by Rod D. Martin & Matt Wilson
January 16, 2020

The GAO’s accusation that impounding Ukrainian aid for FOUR DAYS is a crime is absolutely ludicrous, and yet another example of a supposedly “nonpartisan” agency playing politics. 

Matt Wilson explains below why this supposed impoundment isn’t a crime. I would suggest that FOUR DAYS isn’t even an impoundment.

But more importantly, I believe this is a legitimate question for the courts, as is the assertion of Executive Privilege which the Democrats are disingenuously calling “Obstruction of Congress” (whatever that’s supposed to mean), because…

… the Impoundment Control Act of 1974 is a grossly unconstitutional infringement on the powers of the Executive Branch.

Now you may disagree. And you might be right.

But what is certain is that the Act increases one Branch’s power and at the expense of a co-equal Branch, and attempts to take away a right Presidents had exercised and everyone had believed constitutional since George Washington.

If Washington was wrong, that’s an issue for the Court to decide, not to be litigated through impeachment.

The Democrats aren’t interested in that, and did not file suit, just as they did not seek an answer from the Court on the legitimate legal question regarding their attempted enormous curtailment of Executive Privilege. Moreover, they took the opposite tack with Obama.

No, this is an enormous attempted power grab, seeking through impeachment to set precedents they don’t believe they could win legitimately, and would not dream of enforcing against one of their own.

As in so many other things, an entire major party has declared war on the rule of law. Let them continue in this vein and the Republic is done.


From attorney Matt Wilson: “Today the Government Accountability Office (GAO) accused President Trump of breaking the law by holding up aid for Ukraine that had been appropriated by Congress. 

“The statute in question that Trump is said to have violated is the Impoundment Control Act of 1974. Essentially this law says that if monies are appropriated for a given purpose, then the monies must be spent. 

“A little background is in order. Every President from Jefferson to Nixon would impound funds from time to time. (Well, William H. Harrison didn’t, because he fell ill of pneumonia after his inauguration and died 30 days later. But apart from him, this holds true.)

“For example, if the President thought that Congress had appropriated too much money for a given project, the President would simply freeze the excess money. While the surplus could not be spent for any other purpose, until the President lifted the hold, the money would just sit in the federal treasury.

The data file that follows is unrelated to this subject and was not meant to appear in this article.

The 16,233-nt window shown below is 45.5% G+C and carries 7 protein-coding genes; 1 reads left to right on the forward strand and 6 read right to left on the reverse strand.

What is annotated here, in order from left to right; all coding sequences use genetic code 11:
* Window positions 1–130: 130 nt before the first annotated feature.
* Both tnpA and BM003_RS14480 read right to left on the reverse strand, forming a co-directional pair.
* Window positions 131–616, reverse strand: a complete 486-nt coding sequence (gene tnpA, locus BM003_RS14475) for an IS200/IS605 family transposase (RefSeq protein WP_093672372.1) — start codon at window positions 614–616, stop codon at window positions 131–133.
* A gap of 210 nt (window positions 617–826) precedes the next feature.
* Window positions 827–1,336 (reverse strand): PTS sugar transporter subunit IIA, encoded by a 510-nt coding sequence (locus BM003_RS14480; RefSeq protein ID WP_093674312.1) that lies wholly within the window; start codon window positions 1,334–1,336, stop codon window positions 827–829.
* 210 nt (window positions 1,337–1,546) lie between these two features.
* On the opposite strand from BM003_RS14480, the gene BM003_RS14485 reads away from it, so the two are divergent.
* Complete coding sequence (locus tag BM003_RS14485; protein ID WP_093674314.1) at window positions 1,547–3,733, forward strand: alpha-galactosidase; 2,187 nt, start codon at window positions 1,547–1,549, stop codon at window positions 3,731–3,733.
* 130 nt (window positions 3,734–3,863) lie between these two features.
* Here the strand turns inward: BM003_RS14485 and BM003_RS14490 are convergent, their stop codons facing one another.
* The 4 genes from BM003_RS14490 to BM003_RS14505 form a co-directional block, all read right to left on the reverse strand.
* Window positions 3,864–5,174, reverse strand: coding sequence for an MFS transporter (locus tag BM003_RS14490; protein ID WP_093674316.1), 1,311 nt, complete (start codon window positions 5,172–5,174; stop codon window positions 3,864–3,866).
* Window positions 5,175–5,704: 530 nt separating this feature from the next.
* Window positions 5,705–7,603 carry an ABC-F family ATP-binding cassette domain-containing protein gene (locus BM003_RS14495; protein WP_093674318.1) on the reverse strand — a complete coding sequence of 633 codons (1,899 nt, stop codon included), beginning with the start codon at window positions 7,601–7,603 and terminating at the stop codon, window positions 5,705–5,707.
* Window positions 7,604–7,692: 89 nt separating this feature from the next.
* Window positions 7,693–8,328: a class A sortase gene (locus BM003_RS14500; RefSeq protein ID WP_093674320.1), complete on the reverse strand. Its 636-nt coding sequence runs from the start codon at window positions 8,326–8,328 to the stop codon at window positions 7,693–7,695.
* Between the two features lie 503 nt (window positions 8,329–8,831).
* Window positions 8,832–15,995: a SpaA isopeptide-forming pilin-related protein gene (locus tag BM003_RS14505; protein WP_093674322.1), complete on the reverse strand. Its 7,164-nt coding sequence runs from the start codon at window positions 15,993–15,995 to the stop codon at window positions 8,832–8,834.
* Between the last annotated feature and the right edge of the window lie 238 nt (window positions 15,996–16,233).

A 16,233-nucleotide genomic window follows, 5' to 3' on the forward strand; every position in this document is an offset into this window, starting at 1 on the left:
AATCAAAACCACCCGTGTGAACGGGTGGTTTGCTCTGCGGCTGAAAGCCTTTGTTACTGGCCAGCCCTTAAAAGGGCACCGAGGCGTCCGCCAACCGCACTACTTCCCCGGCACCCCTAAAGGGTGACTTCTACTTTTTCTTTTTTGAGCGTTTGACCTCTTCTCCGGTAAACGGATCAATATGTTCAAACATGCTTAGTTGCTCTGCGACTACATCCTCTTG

“By the 1970s, however, Congress had started spending money on great progressive projects. The EPA, the Great Society — these are the first two that come to mind. Nixon began impounding funds, and Congress took exception, passing the Impoundment Control Act over Nixon’s veto. 

“Since then, we have seen a prodigious expansion of the federal government’s debt. After all, if every dime appropriated must be spent — even if not every dine is needed — then just imagine the waste. 

“At any rate, Trump is now being accused of breaking this law when he put Ukraine aid on hold for a few days. 

“Even so, is this…even a crime?

“You see, not every violation of the law — be it technical or substantive — is criminal. 

“Simple parking offenses come to mind. 

“When was the last time someone went to jail because his car was double parked?

“It’s the same here. Impounding funds for Ukraine temporarily — when other federal law also requires certification that Ukraine be in compliance with anti corruption measures — could hardly be considered a crime, let alone a high crime. 

“Our courts are governed by precedents. Similarly, when the Senate acts as an impeachment tribunal, the precedents it sets should govern subsequent impeachments. 

“Twenty-one years ago, Bill Clinton was impeached for committing perjury— a federal crime with clearly defined jail time. This, however, was not enough of a crime to remove him from office. 

“By the Clinton precedent, how then can temporarily impounding funds earmarked for Ukraine be considered a “high crime” when, unlike perjury, it’s not even a crime at all?”

The GAO’s Absurd Accusation originally appeared as a Facebook post by Rod D. Martin.